Newspaper article The Florida Times Union

Fun Time at Summer Camp; Disabilities Don't Matter at Marywood

Newspaper article The Florida Times Union

Fun Time at Summer Camp; Disabilities Don't Matter at Marywood

Article excerpt

Byline: Ann Luce, Staff writer

Rapper 50 Cent's music played in the background while campers tidied their bunks. Chatterings about going to the pool, performances at the talent show and how their cabin could win the coveted title of "honor cabin" for a day were some of the side conversations, as pillows were fluffed and blankets folded.

It seemed like any other summer camp -- except for one stark difference.

Camp Promise at Marywood in Switzerland is for youths with disabilities.

"It [Camp Promise] feels like home to me," said Jason Hamilton, 25, who has attended the camp as a camper and a buddy for the last nine years. "It is a great organization for people like us to be more active. I have a disability. I have Down syndrome. I get to go and do new things, fun things. At the end of the week, I don't want to leave."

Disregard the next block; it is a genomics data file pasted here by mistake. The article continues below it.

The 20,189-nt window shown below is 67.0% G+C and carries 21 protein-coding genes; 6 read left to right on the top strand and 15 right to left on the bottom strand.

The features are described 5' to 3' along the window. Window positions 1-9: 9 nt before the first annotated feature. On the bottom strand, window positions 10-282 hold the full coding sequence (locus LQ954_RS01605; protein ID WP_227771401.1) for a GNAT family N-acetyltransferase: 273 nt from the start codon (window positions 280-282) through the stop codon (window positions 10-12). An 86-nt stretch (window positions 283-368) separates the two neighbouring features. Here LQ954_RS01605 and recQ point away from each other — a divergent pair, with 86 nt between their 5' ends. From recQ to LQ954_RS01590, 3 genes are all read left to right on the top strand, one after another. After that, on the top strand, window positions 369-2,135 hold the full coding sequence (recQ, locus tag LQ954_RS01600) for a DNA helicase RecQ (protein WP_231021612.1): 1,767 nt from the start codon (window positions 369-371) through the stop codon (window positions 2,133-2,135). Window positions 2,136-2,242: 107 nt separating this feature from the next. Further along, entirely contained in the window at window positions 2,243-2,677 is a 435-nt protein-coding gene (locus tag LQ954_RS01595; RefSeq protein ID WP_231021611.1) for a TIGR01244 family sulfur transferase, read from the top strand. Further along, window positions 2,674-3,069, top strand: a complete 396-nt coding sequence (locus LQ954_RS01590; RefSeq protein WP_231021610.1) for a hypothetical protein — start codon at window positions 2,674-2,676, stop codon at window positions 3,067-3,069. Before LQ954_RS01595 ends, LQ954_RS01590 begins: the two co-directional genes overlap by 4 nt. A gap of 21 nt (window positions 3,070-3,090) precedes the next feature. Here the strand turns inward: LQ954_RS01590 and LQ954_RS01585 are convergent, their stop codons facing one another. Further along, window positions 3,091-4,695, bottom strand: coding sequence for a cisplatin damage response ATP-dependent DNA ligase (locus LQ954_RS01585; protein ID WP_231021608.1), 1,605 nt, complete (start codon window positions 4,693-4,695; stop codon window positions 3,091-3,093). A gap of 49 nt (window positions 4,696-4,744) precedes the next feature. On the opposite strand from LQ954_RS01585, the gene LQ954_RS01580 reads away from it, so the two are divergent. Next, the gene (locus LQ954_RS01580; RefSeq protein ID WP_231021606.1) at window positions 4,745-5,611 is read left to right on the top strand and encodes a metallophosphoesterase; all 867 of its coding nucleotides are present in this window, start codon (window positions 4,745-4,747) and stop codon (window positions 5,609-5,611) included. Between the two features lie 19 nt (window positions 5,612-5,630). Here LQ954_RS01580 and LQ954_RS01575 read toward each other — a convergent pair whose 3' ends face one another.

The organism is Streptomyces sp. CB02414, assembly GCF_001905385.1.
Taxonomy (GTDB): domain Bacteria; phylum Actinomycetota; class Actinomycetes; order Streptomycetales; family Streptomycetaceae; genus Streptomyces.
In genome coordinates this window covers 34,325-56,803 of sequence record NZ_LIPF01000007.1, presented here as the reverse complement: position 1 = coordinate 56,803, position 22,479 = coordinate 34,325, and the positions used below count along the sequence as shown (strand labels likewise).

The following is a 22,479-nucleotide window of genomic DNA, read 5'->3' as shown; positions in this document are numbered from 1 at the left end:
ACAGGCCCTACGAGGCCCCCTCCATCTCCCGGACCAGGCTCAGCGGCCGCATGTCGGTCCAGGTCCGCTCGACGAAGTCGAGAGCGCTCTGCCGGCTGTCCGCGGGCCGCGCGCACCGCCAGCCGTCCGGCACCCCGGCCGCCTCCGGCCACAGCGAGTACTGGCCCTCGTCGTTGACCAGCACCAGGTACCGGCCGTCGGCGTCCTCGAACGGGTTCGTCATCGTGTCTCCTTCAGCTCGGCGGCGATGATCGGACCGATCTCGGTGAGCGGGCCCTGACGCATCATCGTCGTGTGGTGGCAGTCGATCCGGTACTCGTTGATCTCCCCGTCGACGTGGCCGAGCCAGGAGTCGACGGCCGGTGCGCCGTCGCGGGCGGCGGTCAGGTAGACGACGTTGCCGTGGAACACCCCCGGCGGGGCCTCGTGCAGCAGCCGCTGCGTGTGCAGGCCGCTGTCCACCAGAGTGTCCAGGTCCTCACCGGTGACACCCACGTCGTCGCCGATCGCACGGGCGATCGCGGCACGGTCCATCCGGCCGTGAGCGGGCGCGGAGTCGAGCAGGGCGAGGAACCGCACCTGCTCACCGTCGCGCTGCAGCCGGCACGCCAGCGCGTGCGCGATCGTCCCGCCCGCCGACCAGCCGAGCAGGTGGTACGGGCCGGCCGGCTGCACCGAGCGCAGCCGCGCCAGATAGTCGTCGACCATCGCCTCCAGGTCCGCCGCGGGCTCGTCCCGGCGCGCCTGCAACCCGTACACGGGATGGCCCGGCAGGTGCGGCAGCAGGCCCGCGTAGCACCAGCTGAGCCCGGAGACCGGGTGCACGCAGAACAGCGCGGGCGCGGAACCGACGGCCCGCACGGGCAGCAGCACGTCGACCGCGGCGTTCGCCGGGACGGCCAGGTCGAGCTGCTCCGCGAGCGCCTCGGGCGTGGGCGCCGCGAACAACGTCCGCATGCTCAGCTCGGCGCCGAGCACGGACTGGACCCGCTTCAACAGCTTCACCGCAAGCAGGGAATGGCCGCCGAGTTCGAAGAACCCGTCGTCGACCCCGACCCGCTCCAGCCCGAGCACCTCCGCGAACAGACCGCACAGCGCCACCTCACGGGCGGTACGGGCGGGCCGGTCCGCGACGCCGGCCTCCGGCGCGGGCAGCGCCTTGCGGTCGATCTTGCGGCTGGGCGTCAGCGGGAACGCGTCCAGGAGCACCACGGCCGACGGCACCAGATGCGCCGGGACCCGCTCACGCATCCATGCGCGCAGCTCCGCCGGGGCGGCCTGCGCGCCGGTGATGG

Not wanting to leave camp seems to be the general consensus of most campers, according to Patrick Kennedy, head of the disabilities ministry for the diocese of St. Augustine.

And who can blame them, he says, with activities such as dancing, magic shows, horseback riding, boating, fishing, face painting and arts and crafts.

Camp costs about $70,000 to run each summer. Though tuition for each child is about $450, Kennedy said 50 to 60 percent receive scholarships. At maximum, he said, most families will pay $150 for one week of camp.

"This is the perk," Kennedy said. "We have so much fun, and the best part of the job is to make sure the kids have fun."

This year marks the 21st year for Camp I am Special, Camp Promise and Camp Care. Camp I am Special is geared toward younger children aged 6 to 13; Camp Promise is for youths 14 to 25, and Camp Care is for people with severe disabilities.

Disabilities for each camp can range from autism or cerebral palsy to spina bifida and mental retardation. Most of the children and teens have attention deficit hyperactivity disorder. A registered nurse is on duty at all times during the weeklong camps to dispense medicine and to help in case of an emergency. …

Search by... Author
Show... All Results Primary Sources Peer-reviewed


An unknown error has occurred. Please click the button below to reload the page. If the problem persists, please try again in a little while.